France (c. 1878–79)
The J. Paul Getty Museum
Another question now demanded to be answered: where could Seurat have met such an unusual figure in 1878 Paris?
In 1878, the Universal Exposition was in full swing in Paris. Here people from all around the world gathered to display and see new technologies, arts, and sciences. Researching 19th-century world’s fairs, such as the 1878 Universal Exposition, took me down a dark road of colonial exploitation and imperial domination. It was quite common for colonial peoples, alongside goods and technologies, to be displayed in the pavilions. Some countries went as far as to create human zoos filled with “attractions” such as African Pygmies, Native Americans, and Indian yogis. In the 1878 Universal Exposition, Seurat’s brother-in-law (whose wife, Seurat’s sister, was once the owner of An Indian Man) had a booth dedicated to his glass-making business. Seurat could have encountered his model at the Exposition, given the high concentration of foreign peoples in Paris for the fair.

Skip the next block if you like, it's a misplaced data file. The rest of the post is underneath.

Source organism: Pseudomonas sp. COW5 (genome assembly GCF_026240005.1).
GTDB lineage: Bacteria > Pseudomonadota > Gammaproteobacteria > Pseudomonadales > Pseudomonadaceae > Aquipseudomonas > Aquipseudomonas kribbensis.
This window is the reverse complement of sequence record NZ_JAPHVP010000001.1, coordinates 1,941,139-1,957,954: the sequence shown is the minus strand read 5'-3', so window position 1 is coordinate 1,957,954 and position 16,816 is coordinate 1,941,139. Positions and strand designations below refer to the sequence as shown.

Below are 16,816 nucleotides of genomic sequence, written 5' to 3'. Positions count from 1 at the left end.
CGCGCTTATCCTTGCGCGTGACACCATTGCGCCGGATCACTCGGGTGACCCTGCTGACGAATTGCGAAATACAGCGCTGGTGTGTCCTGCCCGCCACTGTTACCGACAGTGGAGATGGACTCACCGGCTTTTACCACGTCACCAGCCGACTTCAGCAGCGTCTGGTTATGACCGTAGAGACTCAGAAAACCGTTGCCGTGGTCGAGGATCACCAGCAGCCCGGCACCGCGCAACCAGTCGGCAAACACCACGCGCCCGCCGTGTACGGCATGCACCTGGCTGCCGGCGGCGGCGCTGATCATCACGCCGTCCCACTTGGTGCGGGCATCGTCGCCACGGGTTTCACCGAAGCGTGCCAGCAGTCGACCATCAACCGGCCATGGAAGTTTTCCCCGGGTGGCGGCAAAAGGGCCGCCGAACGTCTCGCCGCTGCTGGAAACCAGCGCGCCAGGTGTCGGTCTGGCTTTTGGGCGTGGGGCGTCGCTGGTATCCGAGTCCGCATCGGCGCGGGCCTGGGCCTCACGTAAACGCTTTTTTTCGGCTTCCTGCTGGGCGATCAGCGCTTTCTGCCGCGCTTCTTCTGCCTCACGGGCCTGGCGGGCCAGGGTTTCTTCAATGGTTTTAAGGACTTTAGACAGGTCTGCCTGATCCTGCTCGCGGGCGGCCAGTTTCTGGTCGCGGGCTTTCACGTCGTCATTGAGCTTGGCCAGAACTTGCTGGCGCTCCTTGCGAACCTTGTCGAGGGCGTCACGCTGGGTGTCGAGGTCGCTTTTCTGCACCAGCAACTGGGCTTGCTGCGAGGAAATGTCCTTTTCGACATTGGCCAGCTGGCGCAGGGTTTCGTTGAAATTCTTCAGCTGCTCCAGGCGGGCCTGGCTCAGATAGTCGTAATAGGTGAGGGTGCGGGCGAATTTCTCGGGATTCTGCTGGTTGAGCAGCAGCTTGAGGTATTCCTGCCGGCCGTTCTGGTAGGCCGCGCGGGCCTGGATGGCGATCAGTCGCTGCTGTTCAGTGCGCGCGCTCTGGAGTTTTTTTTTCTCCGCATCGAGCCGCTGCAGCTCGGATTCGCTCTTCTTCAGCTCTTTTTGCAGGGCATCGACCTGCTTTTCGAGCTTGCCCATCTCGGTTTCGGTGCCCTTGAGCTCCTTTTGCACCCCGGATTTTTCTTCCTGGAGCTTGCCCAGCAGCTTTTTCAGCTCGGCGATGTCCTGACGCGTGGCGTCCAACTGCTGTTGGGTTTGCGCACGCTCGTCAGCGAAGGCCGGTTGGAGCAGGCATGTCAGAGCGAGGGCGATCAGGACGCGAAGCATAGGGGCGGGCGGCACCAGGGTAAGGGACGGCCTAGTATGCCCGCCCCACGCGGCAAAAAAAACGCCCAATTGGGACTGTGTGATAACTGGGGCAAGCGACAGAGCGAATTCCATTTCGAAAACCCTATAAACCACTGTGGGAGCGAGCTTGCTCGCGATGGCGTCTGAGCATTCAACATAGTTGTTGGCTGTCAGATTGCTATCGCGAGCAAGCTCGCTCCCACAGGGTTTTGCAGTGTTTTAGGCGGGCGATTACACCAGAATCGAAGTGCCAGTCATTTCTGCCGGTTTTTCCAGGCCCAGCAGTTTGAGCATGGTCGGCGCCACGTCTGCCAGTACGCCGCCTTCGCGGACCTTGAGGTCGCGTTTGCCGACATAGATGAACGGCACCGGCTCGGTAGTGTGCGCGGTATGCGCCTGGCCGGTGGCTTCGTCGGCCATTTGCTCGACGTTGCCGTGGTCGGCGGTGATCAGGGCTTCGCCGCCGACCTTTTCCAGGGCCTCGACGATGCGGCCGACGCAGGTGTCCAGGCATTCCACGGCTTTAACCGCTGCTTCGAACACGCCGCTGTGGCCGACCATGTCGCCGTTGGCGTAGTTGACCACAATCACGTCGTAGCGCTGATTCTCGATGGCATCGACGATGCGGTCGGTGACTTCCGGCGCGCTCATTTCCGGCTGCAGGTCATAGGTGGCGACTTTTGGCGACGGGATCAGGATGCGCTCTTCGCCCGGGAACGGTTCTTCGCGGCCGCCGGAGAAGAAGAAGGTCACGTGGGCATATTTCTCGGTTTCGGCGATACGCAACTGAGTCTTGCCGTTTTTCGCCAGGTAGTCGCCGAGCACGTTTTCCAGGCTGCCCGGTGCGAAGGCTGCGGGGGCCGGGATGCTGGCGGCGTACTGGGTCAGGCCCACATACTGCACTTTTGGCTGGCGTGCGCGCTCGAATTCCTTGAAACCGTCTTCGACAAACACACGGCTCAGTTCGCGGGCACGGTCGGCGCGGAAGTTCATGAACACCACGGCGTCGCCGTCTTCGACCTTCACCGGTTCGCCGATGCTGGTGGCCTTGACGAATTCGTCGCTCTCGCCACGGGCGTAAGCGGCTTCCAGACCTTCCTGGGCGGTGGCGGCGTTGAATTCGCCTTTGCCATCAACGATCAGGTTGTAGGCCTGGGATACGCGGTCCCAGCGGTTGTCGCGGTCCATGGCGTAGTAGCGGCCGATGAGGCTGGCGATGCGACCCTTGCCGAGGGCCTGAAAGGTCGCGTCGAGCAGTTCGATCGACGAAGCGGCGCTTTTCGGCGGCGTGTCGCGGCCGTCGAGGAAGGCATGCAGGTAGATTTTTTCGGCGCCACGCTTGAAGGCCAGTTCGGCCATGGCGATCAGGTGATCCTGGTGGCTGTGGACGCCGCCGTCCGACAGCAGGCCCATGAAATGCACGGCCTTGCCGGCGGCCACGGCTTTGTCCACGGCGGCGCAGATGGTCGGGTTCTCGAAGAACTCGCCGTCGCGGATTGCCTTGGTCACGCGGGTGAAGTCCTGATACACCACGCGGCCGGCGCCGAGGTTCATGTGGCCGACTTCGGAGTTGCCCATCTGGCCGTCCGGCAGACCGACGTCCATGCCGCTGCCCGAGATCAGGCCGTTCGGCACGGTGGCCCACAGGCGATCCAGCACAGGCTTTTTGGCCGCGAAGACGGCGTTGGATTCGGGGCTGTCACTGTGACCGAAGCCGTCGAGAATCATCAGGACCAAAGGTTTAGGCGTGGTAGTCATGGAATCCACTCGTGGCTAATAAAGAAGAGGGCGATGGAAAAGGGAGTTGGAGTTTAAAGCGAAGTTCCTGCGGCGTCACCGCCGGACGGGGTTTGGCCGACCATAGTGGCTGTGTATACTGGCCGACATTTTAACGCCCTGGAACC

Interior of the Indian Palace on the Champ-de-Mars, Universal Exposition
Engraving after drawing by J. Mirma.
Original drawing: Groupe de recherche Achac, Paris.
France, Paris (1889).
Given the demeaning treatment of non-Europeans at the Exposition, Seurat’s dignified depiction of an Indian man becomes even more extraordinary. The soft fall of light on the man’s chest, the delicate rendering of his beard and wrinkles, and the use of negative space create a calm, serene atmosphere that celebrates the sitter’s body rather than exoticizing it.
An Indian Man remains a mysterious drawing in Seurat’s body of work. We may never know the true origins and background of the man in the drawing, but it is this very mystery that makes An Indian Man such a mesmerizing object. Come see it for yourself through August 24, 2014, in the Getty Center’s West Pavilion.